In 21st Century China, where the march towards modernisation continues at breath-taking speed, it can sometimes feel difficult to discover the country’s traditional heart and soul. And yet, visitors only need to take a short trip outside the country’s bustling mega-cities to discover an altogether quieter and more peaceful pace of life! China’s water towns are elegant pockets of old-world charm, complete with narrow cobbled streets, ornate stone bridges, lanterns hanging from the eaves of historic homes, and willow trees falling gracefully over rippling streams and reflective canals. Read on to explore a different side of China.
Feng Shui and waterways
This is the China of a bygone era, where towns and villages were designed along the auspicious principals of “feng shui”. In centuries past, these waterfront landscapes provided inspiration to generations of artists and poets, and they are still delighting visitors today as enchanting escapes from the city.
In eastern China, the area between Shanghai, Suzhou and Hangzhou is filled with a complex network of canals and waterways, including the Grand Canal which stretches for 1,777km and is the world’s longest manmade waterway. Known as the “Venice of China”, this area also contains the Jiangnan water towns - a collection of exquisite settlements that retain their antique charm. Arguably the most famous of these is Wuzhen, which sits on the Grand Canal approximately 80km from Hangzhou and features a charming collection of homes and temples that line the banks. Dating back 1,300 years, this ancient town showcases the style of the Qing Dynasty. Alternatively, Zhouzhuang (70km from Shanghai) dates back more than 900 years and is reputed to be one of “ten most beautiful towns in the world”, while Zhujiajiao (48km from Shanghai) is one of China’s oldest water towns with 1,700 years of history contained within its nine long streets and 36 bridges.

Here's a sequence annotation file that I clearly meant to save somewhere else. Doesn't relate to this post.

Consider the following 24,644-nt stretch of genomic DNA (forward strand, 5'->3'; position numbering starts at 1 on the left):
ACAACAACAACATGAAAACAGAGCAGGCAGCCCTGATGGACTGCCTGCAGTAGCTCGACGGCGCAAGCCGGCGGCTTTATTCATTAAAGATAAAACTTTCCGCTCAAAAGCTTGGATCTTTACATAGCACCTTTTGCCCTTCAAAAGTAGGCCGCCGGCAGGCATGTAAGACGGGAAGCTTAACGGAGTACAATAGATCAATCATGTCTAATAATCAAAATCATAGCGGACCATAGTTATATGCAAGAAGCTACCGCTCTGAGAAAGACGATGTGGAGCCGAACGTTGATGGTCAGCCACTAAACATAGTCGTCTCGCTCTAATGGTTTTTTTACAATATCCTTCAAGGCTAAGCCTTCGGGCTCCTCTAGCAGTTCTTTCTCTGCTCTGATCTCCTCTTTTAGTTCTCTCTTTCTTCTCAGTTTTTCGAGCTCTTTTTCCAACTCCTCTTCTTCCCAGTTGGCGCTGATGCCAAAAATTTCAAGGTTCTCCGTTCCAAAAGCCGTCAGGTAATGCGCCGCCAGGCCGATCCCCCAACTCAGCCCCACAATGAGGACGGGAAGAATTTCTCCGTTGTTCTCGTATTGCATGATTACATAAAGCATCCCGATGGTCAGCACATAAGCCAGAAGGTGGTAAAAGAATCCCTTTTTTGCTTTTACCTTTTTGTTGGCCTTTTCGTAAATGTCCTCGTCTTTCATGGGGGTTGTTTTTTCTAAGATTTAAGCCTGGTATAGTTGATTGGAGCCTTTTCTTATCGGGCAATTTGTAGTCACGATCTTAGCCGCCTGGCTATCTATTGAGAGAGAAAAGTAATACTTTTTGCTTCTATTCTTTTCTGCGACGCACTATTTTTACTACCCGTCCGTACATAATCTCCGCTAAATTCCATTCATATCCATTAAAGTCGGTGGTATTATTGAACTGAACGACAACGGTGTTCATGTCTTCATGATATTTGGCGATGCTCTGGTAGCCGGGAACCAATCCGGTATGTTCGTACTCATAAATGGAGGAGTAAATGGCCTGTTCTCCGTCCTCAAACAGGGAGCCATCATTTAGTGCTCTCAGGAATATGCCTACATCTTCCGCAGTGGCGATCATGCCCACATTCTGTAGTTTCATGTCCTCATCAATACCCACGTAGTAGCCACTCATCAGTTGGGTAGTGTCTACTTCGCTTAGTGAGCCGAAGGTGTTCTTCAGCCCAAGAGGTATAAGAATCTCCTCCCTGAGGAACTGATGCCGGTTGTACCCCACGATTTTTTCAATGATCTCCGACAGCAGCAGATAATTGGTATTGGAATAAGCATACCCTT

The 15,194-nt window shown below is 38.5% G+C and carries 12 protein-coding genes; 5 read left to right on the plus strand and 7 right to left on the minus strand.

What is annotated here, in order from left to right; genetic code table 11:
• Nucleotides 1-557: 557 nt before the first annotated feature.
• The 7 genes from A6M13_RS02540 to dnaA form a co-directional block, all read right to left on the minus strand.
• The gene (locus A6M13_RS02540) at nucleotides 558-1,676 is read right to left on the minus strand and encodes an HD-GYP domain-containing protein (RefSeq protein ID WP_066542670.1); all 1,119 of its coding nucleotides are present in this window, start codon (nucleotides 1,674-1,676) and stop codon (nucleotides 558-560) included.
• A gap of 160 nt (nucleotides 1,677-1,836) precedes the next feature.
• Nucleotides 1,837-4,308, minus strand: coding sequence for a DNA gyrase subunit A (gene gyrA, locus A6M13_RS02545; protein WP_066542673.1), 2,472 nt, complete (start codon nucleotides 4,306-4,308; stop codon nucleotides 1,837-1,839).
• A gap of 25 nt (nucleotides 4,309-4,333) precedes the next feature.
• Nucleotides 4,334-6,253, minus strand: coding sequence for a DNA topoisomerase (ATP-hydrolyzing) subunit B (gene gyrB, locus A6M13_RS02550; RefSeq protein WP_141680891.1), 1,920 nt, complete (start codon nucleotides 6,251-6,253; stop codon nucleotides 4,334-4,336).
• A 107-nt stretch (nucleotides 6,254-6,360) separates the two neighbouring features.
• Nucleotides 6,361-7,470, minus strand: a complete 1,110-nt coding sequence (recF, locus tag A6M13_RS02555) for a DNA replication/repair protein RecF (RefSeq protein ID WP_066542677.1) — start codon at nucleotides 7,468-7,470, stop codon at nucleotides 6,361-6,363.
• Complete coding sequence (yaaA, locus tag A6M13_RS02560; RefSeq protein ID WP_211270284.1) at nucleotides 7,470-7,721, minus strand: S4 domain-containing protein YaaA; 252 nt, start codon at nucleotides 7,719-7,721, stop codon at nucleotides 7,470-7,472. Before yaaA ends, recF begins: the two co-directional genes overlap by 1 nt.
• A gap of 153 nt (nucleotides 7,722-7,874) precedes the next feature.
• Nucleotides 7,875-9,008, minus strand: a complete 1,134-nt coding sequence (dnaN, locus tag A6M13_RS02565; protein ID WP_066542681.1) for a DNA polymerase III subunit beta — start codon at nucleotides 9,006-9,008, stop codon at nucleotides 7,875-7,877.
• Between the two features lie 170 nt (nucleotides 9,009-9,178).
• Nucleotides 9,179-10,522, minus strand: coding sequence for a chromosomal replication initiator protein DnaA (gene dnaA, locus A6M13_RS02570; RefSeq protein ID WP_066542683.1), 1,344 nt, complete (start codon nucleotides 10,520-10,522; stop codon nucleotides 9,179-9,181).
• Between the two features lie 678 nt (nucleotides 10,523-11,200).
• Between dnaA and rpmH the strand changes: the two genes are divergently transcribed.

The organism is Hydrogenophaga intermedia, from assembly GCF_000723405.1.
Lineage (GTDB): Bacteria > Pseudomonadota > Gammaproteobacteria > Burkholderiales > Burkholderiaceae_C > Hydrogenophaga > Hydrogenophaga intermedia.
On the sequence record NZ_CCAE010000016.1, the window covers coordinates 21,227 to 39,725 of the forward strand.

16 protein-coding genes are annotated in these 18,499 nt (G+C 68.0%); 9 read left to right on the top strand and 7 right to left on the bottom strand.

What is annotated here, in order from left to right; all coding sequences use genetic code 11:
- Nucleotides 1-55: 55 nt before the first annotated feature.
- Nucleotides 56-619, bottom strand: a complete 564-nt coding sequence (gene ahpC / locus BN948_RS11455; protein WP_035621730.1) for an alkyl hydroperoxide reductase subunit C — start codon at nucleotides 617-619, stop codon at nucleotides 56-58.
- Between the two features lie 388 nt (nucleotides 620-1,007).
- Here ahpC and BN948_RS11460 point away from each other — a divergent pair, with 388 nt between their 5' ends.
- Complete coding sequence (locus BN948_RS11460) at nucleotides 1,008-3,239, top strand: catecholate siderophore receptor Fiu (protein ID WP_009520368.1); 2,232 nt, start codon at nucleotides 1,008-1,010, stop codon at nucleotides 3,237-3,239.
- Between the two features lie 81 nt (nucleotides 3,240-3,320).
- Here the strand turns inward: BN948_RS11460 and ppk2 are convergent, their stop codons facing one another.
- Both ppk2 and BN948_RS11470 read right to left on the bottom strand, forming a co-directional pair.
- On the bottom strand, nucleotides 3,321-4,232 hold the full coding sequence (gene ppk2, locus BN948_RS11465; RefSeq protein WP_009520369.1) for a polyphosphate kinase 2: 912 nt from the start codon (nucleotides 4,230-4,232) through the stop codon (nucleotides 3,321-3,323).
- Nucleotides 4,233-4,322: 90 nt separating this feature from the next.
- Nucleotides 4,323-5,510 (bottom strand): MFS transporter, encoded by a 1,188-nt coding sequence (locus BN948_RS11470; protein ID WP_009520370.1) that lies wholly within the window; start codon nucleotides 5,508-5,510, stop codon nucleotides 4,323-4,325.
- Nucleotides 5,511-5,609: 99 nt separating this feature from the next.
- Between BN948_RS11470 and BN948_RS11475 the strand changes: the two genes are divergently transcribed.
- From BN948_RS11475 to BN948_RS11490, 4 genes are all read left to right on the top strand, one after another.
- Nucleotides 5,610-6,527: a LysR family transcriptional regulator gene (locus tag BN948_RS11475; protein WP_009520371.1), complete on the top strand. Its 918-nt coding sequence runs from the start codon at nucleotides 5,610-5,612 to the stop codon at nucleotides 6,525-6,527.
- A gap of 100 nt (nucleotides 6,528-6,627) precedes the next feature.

Tongli (25km from Suzhou) was created in the Song Dynasty, more than a millennium ago, and is famed for its exquisite gardens and stone bridges, and Nanxun (90km from Hangzhou) is a cross-shaped water town that features the unique combination of Chinese architectural styles and 18th Century European elements.
All of these water towns and more in the Jiangnan area can be easily accessed from Shanghai, where Radisson Blu operates four world-class hotels. Alternatively, they can be combined with a stay at Radisson Blu Resort Wetland Park Wuxi, which is surrounded by its own alluring landscape of gardens and ponds near Liang Hong National Wetland Park.
Interested in exploring Shanghai? Check out these stunning skyline photos!
While the most famous of China’s water towns are found in the eastern provinces, visitors can discover elegant ancient settlements all across the country. For example, just outside the western metropolis of Chongqing lies Pianyan – a historic commercial town that features quaint houses, traditional markets, tea houses and dwellings built on stilts over the Heishui Tan River.
Alternatively, the “Porcelain Village” of Ciqikou is a charming town which showcases a wide range of arts and crafts, including pottery-making and embroidery, all overlooking the gently flowing waters of the Jia Ling River. Both make excellent day trips from Chongqing, where Radisson Blu operates two distinct hotels.
The countryside of Guilin
Perhaps the most legendary riverside landscapes in China can be found in the countryside of Guilin. Located in the southern Guangxi region, this alluring scene of tranquil rivers, winding their way through verdant pastures and past dramatic limestone karsts has inspired Chinese poets and artists for centuries. Amid this iconic picturesque landscape, Daxu is a blissfully quiet and unspoiled riverside town where life continues at a slow pace.
Visitors can also choose to visit Xingping, which showcases picture-perfect pavilions, buildings and bridges, and is considered to be the most beautiful town on the Li River. Both these charming towns can be discovered by guests staying at Radisson Blu Hotel Liuzhou, just over two hours’ drive from Guilin.
Psst! The hotel also has one of the most stunning indoor swimming pools!
Amid the whirl of development taking place in China, it is becoming increasingly difficult discover living examples of the country’s rich history. In these enchanting water towns however, the heart and soul of ancient China lives on, providing a wonderful window to the past.